Hello, I’m Daniel Westfall on the channel “Pray With Me”.
Luke 18 has one of Jesus’ best-known parables. It goes like this: a Pharisee prayed, “Lord, thank you that I’m not like others –robbers, evildoers, adulterers, or even this, this tax collector! . Look at me, O Lord: I fast twice a week and tithe ten percent.” But back in a corner, the tax collector beat his breast for shame, and said, “God, be merciful to me, a sinner.”
Jesus said, “The tax collector went home justified before God. The Pharisee did not. If you promote yourself, God will demote you. But, if you humble yourself, God will exalt you.”
What did Jesus mean that the tax collector was justified before God? Since the root word of justify is “right” or “righteous”, let’s consider who is right and who is wrong in this story.
The Pharisee compared himself with people who were clearly wrong, and explained to God just how right he was. In contrast, the tax collector said to God, “I’m a sinner. I’ve done pretty much everything wrong.” And in a stunning reversal of right and wrong, Jesus tells us that God accepted the tax collector with all his wrongness, and rejected the Pharisee with all his rightness.
That gets us close to the heart of the story. I think “justify” means that God smiled on the tax collector and thought, “Now there’s someone I can work with.” But he shook his head at the Pharisee and thought, “He’s so full of himself, there’s no room for me in his life!”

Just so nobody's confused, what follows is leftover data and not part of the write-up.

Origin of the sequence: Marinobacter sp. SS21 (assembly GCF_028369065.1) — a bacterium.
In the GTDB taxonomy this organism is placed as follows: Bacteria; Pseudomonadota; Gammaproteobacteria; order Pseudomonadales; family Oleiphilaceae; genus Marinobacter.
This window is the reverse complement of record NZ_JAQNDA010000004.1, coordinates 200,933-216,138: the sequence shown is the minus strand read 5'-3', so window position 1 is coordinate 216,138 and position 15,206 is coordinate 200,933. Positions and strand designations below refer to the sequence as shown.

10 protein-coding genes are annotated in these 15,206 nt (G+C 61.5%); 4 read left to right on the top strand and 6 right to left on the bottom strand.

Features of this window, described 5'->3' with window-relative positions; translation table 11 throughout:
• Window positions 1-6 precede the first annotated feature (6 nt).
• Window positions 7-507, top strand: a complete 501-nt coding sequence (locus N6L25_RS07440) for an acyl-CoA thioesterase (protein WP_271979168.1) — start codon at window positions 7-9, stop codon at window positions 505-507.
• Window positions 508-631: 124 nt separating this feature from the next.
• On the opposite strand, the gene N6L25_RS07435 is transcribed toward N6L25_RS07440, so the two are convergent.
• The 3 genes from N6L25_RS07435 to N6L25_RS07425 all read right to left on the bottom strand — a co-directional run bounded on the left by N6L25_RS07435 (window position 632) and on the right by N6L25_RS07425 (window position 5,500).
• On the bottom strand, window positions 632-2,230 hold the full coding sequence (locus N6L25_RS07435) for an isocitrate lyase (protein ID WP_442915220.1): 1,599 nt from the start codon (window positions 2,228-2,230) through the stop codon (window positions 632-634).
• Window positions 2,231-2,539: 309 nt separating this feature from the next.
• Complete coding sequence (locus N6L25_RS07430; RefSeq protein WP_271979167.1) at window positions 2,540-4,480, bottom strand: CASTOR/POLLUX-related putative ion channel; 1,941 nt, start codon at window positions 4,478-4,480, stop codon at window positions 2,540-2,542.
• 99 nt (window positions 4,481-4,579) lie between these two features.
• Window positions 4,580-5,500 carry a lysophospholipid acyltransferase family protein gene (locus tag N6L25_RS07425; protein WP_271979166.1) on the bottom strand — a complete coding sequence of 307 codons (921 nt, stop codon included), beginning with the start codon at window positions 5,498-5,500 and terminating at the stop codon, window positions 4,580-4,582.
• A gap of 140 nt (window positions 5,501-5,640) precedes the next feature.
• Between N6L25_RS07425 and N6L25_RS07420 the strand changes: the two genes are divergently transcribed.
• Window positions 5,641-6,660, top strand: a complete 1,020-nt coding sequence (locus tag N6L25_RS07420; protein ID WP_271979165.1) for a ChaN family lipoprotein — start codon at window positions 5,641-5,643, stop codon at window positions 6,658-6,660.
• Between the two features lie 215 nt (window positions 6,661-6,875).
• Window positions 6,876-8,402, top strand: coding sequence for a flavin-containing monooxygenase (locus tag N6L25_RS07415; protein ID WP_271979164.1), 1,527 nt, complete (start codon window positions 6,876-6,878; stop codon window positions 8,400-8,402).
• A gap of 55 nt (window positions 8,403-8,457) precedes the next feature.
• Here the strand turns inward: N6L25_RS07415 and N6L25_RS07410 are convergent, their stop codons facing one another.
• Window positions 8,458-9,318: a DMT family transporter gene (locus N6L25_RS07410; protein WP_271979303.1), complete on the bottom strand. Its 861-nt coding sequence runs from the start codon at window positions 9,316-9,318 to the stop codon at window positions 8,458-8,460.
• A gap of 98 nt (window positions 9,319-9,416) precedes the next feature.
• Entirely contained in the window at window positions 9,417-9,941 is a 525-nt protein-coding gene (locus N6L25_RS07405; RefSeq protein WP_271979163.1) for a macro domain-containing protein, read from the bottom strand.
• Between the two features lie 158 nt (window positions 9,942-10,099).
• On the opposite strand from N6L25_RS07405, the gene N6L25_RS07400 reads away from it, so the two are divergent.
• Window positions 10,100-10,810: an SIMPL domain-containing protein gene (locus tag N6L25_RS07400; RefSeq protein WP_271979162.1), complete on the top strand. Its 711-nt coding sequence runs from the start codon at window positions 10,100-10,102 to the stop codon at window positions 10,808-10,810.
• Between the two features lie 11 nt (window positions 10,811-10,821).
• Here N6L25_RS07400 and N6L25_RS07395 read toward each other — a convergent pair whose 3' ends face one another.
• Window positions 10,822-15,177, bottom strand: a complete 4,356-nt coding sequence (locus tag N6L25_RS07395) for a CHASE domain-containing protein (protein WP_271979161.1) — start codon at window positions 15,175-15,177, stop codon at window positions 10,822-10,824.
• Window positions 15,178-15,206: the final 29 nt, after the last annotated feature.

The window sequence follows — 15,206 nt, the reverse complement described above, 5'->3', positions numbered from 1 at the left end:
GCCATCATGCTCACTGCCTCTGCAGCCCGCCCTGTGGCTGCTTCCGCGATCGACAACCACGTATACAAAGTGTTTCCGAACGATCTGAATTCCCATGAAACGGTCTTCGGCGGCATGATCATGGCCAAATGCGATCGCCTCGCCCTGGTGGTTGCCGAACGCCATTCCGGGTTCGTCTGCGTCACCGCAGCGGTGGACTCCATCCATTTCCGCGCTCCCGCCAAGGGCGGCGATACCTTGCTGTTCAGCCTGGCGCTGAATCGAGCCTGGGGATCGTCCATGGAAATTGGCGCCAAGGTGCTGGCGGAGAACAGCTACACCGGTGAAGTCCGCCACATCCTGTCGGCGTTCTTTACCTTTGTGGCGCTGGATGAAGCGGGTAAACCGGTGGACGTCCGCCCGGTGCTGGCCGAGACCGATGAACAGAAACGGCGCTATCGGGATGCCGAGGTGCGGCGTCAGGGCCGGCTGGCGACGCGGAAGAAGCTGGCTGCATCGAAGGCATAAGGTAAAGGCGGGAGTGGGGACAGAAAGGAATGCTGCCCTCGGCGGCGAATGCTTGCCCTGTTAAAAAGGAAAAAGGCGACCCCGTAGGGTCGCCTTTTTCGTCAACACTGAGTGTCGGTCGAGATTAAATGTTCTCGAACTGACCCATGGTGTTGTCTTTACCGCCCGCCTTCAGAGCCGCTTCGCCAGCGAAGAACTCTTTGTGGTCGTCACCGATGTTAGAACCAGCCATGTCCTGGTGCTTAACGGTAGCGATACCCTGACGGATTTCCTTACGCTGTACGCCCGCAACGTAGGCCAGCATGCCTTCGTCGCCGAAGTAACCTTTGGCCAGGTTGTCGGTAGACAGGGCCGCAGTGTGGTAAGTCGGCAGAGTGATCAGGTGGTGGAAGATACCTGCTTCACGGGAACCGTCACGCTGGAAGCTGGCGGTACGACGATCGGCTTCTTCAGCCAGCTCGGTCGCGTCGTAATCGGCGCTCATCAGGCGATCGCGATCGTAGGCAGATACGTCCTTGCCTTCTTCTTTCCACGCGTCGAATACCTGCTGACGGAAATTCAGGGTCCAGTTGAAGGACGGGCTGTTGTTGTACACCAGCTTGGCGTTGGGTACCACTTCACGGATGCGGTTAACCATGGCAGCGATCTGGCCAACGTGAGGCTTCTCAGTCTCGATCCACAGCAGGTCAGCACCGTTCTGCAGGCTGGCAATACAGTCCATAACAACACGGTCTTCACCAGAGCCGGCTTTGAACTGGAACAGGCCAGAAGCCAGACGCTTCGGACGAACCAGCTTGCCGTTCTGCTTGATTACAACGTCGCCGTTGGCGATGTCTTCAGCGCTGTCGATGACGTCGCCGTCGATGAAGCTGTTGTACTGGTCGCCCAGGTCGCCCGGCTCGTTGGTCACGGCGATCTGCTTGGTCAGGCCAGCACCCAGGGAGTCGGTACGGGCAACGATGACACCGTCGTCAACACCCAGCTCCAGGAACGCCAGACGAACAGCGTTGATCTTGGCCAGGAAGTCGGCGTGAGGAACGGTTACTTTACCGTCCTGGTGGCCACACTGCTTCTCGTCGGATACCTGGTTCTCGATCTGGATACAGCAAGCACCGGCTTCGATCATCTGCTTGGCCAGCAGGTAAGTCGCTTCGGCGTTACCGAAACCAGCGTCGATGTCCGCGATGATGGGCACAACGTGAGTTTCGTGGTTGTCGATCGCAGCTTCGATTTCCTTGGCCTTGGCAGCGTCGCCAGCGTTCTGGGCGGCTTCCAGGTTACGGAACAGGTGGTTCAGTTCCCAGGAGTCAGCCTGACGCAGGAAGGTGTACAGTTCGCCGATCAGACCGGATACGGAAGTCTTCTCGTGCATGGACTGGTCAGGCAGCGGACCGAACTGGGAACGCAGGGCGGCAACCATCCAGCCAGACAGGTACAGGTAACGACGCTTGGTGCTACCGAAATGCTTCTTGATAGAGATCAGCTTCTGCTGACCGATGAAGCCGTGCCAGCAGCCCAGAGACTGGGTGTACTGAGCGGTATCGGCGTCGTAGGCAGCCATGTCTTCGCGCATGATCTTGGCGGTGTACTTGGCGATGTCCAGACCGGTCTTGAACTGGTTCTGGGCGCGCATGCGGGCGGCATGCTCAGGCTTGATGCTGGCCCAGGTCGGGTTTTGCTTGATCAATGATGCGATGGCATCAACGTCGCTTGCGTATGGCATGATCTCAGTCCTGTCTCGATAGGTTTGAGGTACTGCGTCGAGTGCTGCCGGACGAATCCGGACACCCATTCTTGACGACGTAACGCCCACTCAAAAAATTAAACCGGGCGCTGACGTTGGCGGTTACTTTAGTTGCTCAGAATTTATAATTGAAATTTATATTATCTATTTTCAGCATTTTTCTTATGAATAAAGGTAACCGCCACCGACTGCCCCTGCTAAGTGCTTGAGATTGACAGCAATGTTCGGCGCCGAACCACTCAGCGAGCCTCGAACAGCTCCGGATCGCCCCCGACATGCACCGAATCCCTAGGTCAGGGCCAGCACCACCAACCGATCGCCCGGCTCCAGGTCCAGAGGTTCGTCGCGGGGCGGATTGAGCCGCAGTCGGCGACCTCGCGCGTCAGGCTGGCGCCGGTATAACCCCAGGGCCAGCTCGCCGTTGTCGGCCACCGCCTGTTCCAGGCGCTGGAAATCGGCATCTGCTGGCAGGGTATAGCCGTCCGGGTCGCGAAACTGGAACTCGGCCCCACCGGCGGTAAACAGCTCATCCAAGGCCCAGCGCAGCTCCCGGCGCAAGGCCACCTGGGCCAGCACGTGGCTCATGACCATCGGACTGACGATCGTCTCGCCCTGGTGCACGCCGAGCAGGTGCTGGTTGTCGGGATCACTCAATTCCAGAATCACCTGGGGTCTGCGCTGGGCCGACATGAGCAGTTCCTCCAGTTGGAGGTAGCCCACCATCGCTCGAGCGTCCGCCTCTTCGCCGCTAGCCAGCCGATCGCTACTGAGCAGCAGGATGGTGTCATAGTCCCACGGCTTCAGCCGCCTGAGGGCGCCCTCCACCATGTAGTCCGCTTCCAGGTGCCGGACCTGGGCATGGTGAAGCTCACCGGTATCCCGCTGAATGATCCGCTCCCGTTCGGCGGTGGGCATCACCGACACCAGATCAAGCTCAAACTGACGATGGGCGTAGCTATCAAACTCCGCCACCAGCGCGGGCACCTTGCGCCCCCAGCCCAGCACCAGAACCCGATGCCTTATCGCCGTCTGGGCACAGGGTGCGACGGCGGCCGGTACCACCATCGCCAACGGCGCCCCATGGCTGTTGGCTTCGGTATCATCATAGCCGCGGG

Here are some things to note in the story:
First, if you feel you’re doing pretty much everything right, and that you are better than those of us who are blatant sinners, be cautious about presenting your brilliant conclusion to God.
Second, if you feel you’ve done pretty much everything wrong in life, do mention this to this God when you pray. Until you become perfect, “Lord, be merciful to me, a sinner” is a very good way to start praying.
Third, God’s primary way of dealing with us is not based on our behavior . The Pharisee spent his life studying scripture and improving his behavior, but apparently, God wanted something else.
Fourth, remember this: Prayer is not just the words we say to God, it is also the tone we adopt in our relationship with him. Do you detect a note of arrogance in the Pharisees’ prayer, “Thank you, God, that I’m not like sinners”? Perhaps God isn’t looking for rigorous spiritual disciplines like fasting and praying and tithing. Maybe God wants soft hearts and sensitive spirits.
Finally, Jesus says God deals with us on the basis of forgiveness. It is his pleasure to extend mercy to those who know they are wrong and say so.
Our father, we thank you that we are like other people. However far we have advanced in fasting and tithing and praying, we are still at the beginning with you.
Today, we need you to justify us, to overlook what is wrong in us, to hear our prayer for mercy, and welcome us with your smile and affirmation.
I’m Daniel on the channel “Pray with Me”.